Arena of Nîmes, France

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The Arena of Nîmes, France 

The Arena in the centre of Nîmes (formally Nemausus) is one of those places that is both beautiful and terrifying. Built in 70 AD, the Arena is one of the first things you come face to face with when arriving in Nîmes. Despite being destroyed in 737 by angry Franks, the completely round building with windows and doors all intact, is beautiful today thanks to a refurbishment in 1863. Once upon a time, the amphitheatre was fortified by the Visgoths, then the viscounts of Nîmes actually built a fortified castle inside its walls, and then a small neighbourhood was built inside the half-ruined building (complete with two chapels and 100 inhabitants!) – talk about reuse and recycle! But since the mid 1800’s when the ‘neighbourhood’ was removed and the amphitheatre restored, the beautiful Arena has sadly been used for bullfighting, with two fights held every year. Despite this unfortunate choice in repurposing (bull fighting, though a closely-held cultural tradition in southwestern France and throughout Spain, is a cruel game that is unjust to the animals forced to participate), the Arena is still one of the most beautiful examples of the Roman reach in what was once the region of Gaul, of the Roman Empire, more 2,000 years ago. While in the region, don’t miss out on the nearby Pont du Gard, an aqueduct bridge part of the Nîmes aqueduct, a 50-kilometre (31 mile) structure to carry water from Uzes to Nîmes (built 1st century AD).

Ohrid, Macedonia

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Ohrid, Macedonia

Macedonia is a place few Europe-travellers venture. Steeped in history flowing from its most famous inhabitant, Alexander the Great, Macedonia has been at a crossroads for many great civilisations – Greek, Roman, Byzantium, Ottoman. Each empire wrote its own history into the seams of Macedonia, apparent from its ample mosques, Byzantine basilicas, Roman amphitheatres, and winding alleys leading to the shores of Lake Ohrid. The lake is one of the deepest and oldest lakes in Europe, giving shelter to a unique underwater ecosystem, and the town that sits on its shores is even more unique. Taste the thick, Turkish coffee, quench your thirst with a glass of cold spritz or savour a shish kabab, skewers of mouth-watering meat and vegetables grilled to perfection. The narrow, ancient streets curve through the town and up the hill, and it seems like the further up you go, the further back in time you travel. Enjoy the Mediterranean climate as you explore this town lost in time.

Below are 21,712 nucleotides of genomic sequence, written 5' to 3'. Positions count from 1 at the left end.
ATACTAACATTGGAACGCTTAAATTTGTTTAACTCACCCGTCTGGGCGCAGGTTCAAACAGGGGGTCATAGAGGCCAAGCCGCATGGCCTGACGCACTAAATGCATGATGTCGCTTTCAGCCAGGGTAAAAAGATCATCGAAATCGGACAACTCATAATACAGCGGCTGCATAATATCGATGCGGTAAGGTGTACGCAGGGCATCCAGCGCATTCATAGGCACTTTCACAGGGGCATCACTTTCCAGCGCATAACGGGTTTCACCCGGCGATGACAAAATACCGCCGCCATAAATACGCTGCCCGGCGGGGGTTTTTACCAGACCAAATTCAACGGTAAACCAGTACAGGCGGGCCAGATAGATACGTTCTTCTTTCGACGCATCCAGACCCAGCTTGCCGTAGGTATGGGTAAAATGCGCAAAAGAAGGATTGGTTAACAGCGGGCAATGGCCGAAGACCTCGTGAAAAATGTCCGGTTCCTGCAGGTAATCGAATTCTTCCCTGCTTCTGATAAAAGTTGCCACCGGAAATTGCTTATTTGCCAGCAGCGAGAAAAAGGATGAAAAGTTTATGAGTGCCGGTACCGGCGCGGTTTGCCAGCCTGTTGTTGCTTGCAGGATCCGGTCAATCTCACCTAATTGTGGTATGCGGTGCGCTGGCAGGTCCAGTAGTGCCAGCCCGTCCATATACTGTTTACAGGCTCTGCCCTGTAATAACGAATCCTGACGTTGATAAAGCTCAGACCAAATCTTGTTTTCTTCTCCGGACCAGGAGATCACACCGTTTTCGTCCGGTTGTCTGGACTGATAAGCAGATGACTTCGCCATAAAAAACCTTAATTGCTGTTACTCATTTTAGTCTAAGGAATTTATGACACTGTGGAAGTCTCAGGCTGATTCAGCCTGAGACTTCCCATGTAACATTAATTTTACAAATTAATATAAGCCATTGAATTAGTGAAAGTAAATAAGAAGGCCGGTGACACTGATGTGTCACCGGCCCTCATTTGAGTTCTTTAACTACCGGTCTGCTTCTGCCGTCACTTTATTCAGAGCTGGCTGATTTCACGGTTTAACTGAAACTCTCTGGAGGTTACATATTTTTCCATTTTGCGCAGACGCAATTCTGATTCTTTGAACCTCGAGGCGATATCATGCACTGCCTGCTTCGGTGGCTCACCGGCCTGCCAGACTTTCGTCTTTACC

Strasbourg, France

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Petite France, Strasbourg, France

The origin of the name la Petite France, has a less-than-lovely origin – it comes from the Hospice des Vérolés (House for the syphilitic) which during the German occupation was called Franzosenkrankheit (French disease). While the name’s origins may not be charming, the alleyways, canals and houses most certainly are charming! Alsace, the region of France where Strasbourg is located, has a complicated history, flashing back and forth between France and Germany for much of it’s past. In the Middle Ages, la Petite France was the economic centre of the city, and Strasbourg as the region’s most important city. La Petite France once comprised of many merchants, millers, tanners, fishermen and other tradesmen and artisans. Today a UNESCO World Heritage Site, la Petite France (‘little France’) seduces history, culture and architecture buffs with its quintessential streets, half-timbered architecture, colourful houses, quiet riverbank, and charming shops. At Christmastime, the Strasbourg Christmas Market is one of the most famous in Europe and is generally agreed upon to be the best Christmas market in France. Hot wine, sausages, and sauerkraut are local favourites – especially when the weather turns cold! The impressive Strasbourg Cathedral was the world’s tallest building from 1647 to 1874 (so, for 227 years!), and today, it remains the 6th-tallest church in the world. It is the sandstone from nearby Vosges that gives the cathedral its unique pinkish hue.

Innsbruck, Austria

Elegant street in Innsbruck, Austria

Innsbruck, Austria

Stately elegance, the central streets of the Austrian Capital of the Alps beckons both cultural and nature travellers. Despite the city’s terrifyingly clever name – ‘Innsbruck’ translates to the self-explanatory ‘Inn Bridge’ (referring to the Inn River) – today’s city is an internationally renowned winter sports centre, attracting hikers, cyclists, skiers and other athletically-motivated travellers from all over the world. Case in point, Innsbruck hosted the 1964 and 1976 Winter Olympics, not to mention the 1984 and 1988 Winter Paralympics, making one of only three destinations to host the Winter Olympics more than once. Innsbruck owes much of its cultural significance to the fact that in 1429, it began the capital of Tyrol and thereby assigning a political and cultural importance to the alpine city for centuries to come. We have Ferdinand II, Archduke of Austria and his successors to thank for the beautiful Renaissance buildings gracing today’s city centre, making a stroll feel both elegant and nostalgic. Today, Innsbruck remains a European pillar – a beautiful central European city (interestingly enough, one that resembles the not-t00-far-away Croatian capital Zagreb just a little) that just so happens to be on the doorsteps of the Alps and Italian Dolomites making it a perfect starting point for anyone looking for adventure.